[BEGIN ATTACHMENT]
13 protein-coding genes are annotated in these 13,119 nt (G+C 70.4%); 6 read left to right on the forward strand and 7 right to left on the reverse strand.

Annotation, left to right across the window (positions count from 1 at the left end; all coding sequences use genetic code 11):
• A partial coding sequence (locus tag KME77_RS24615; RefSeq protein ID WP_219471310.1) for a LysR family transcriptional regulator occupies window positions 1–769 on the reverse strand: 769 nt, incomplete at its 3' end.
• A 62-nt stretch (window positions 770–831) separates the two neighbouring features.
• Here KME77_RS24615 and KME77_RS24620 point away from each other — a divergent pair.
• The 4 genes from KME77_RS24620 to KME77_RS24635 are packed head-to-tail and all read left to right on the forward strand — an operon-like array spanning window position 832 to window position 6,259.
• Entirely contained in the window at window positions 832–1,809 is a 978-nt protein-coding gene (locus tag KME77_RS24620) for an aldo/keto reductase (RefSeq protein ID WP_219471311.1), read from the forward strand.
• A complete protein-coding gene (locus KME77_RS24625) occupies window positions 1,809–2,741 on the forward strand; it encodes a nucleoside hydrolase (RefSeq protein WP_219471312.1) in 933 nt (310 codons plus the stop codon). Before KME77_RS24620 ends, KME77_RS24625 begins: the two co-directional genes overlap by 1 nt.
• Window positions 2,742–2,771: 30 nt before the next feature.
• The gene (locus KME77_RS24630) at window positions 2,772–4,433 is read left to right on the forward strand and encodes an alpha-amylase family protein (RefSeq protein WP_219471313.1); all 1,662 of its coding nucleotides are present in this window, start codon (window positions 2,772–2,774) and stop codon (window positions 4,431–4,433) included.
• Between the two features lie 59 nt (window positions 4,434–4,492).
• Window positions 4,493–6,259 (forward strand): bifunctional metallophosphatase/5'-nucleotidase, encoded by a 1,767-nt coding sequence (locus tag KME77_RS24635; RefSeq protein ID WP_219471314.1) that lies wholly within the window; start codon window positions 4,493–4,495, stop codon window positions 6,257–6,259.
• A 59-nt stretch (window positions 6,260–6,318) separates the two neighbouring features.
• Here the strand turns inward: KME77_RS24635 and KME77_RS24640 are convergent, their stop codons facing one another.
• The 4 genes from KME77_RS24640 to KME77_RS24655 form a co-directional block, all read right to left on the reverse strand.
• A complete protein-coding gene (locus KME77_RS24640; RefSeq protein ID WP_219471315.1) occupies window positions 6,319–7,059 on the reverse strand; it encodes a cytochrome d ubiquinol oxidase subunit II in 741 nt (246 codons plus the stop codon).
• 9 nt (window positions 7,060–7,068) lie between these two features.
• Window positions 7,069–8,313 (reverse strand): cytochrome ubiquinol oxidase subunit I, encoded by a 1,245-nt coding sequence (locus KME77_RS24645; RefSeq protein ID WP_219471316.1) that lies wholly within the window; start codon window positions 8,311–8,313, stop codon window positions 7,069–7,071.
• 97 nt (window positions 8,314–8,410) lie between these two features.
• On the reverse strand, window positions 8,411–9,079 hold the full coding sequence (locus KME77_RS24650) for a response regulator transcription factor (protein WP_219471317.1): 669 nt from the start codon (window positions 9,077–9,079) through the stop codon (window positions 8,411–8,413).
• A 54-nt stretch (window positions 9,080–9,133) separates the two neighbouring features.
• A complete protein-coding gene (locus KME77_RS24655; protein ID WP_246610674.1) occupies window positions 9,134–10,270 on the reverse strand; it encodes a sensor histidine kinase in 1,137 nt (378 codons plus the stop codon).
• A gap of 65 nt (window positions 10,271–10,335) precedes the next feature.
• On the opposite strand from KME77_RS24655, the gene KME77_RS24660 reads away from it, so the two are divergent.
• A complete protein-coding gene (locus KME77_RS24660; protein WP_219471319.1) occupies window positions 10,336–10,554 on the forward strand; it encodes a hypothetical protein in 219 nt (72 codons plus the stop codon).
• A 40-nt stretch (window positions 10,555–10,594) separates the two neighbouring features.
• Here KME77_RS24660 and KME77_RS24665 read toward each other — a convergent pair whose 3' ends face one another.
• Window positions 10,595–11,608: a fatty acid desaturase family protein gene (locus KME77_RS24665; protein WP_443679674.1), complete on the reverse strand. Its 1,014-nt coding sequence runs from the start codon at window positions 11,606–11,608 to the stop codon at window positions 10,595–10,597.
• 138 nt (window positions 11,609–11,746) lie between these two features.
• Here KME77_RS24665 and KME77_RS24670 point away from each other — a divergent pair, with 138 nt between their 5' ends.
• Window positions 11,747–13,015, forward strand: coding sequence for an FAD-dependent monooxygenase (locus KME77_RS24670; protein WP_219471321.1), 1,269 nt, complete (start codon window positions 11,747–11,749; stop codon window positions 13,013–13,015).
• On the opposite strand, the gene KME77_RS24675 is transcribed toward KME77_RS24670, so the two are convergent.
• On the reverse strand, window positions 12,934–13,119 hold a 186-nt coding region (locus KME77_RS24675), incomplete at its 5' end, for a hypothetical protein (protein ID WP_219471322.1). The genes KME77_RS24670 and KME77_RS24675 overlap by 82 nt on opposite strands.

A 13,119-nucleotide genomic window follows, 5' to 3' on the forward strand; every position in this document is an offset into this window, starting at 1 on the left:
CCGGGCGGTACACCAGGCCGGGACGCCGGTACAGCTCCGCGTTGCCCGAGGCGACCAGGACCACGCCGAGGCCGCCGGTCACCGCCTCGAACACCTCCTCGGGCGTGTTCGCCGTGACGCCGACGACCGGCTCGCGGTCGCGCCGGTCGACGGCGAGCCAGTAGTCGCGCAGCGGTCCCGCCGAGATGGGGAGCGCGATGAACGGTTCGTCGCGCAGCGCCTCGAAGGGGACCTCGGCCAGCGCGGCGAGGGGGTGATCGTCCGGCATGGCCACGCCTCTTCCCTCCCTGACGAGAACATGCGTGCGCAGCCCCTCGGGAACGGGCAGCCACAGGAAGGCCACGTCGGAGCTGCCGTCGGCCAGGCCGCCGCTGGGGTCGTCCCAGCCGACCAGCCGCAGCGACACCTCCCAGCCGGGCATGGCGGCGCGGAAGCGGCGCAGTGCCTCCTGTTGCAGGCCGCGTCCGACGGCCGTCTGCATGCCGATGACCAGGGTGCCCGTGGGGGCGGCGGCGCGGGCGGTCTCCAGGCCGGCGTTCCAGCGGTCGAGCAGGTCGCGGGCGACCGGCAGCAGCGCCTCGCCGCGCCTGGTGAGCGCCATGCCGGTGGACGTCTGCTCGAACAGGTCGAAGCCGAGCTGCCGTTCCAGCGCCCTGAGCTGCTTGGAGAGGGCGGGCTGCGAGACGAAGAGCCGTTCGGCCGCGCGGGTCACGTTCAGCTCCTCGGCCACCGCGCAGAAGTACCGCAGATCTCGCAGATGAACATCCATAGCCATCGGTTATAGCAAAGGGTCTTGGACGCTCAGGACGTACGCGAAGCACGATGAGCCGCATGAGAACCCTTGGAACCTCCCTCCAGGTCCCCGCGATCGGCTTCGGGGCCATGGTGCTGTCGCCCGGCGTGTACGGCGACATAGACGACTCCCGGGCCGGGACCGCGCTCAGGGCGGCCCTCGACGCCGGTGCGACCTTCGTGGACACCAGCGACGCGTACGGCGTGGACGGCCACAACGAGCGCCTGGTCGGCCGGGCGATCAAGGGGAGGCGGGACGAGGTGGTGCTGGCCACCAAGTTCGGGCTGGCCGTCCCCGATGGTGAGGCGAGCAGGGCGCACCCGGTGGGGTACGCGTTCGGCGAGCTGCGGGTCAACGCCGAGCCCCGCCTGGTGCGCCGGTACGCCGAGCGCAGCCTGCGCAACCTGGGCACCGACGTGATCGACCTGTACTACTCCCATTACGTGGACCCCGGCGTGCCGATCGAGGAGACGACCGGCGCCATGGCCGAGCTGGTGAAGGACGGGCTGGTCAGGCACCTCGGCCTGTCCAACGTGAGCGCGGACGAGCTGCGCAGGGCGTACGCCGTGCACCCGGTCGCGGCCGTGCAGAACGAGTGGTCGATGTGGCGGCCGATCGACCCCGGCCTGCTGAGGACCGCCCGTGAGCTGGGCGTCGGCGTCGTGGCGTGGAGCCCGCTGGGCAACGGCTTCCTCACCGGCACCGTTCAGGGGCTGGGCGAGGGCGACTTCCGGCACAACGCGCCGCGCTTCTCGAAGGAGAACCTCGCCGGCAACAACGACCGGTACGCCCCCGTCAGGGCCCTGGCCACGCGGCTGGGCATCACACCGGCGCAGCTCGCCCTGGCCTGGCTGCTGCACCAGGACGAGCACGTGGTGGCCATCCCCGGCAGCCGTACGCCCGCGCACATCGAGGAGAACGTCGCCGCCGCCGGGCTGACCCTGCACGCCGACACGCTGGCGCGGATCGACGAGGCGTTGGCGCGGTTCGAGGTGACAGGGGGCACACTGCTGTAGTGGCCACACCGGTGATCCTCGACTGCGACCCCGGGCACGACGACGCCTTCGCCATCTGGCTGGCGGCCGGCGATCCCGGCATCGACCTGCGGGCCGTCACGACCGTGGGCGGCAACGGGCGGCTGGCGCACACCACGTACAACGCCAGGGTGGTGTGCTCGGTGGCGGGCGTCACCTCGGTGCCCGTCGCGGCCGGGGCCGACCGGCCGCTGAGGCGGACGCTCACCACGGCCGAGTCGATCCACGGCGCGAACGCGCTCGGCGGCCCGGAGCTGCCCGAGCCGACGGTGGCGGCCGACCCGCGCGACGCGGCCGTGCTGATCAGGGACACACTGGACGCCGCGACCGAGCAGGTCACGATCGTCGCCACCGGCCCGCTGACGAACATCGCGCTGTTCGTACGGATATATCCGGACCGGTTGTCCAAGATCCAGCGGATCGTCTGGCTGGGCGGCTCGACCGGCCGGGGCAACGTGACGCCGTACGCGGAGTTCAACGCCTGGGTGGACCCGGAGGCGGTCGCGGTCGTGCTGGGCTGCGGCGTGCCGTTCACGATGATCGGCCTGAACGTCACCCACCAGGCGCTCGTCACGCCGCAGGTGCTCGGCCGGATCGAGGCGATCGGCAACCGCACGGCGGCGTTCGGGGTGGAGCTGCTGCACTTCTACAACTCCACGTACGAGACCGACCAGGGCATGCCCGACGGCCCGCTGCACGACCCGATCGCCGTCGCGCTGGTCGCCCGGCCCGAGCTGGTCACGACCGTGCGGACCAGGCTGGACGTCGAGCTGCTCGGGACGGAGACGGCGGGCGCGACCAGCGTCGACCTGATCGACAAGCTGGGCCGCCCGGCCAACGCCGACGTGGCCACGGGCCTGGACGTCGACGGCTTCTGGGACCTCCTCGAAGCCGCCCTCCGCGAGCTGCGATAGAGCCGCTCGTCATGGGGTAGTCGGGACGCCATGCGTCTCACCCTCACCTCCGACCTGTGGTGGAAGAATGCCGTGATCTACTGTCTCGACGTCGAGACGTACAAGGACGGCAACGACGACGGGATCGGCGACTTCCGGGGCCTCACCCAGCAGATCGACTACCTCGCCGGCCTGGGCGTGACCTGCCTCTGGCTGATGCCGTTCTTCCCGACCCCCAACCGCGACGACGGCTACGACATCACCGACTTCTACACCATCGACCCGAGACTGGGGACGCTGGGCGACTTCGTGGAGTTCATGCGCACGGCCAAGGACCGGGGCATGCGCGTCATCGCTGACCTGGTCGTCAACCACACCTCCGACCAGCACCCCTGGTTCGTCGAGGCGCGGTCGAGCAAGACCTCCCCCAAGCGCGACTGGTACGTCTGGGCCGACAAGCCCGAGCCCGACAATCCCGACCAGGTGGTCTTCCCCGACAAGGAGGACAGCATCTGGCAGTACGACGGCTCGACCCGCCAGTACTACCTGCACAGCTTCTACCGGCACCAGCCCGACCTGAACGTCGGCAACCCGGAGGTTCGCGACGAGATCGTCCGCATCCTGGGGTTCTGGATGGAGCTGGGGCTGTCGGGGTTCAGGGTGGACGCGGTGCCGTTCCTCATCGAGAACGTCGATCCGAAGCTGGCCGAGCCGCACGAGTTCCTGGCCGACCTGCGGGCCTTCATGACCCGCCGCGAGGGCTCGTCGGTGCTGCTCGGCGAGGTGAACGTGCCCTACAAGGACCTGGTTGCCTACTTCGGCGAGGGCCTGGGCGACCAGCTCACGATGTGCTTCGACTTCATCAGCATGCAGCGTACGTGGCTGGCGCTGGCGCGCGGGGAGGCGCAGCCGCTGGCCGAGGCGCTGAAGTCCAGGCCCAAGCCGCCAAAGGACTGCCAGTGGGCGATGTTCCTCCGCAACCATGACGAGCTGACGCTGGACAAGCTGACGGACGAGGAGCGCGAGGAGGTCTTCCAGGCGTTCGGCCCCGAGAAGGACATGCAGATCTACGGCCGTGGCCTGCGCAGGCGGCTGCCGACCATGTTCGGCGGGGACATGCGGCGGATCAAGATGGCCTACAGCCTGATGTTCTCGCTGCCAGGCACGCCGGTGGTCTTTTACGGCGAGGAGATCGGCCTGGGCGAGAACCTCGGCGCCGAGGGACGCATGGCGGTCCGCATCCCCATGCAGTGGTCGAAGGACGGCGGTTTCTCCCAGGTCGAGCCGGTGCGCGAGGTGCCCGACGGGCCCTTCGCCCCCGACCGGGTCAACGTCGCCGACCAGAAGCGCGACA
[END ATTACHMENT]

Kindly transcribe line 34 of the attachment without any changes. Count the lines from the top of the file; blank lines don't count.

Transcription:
A 13,119-nucleotide genomic window follows, 5' to 3' on the forward strand; every position in this document is an offset into this window, starting at 1 on the left: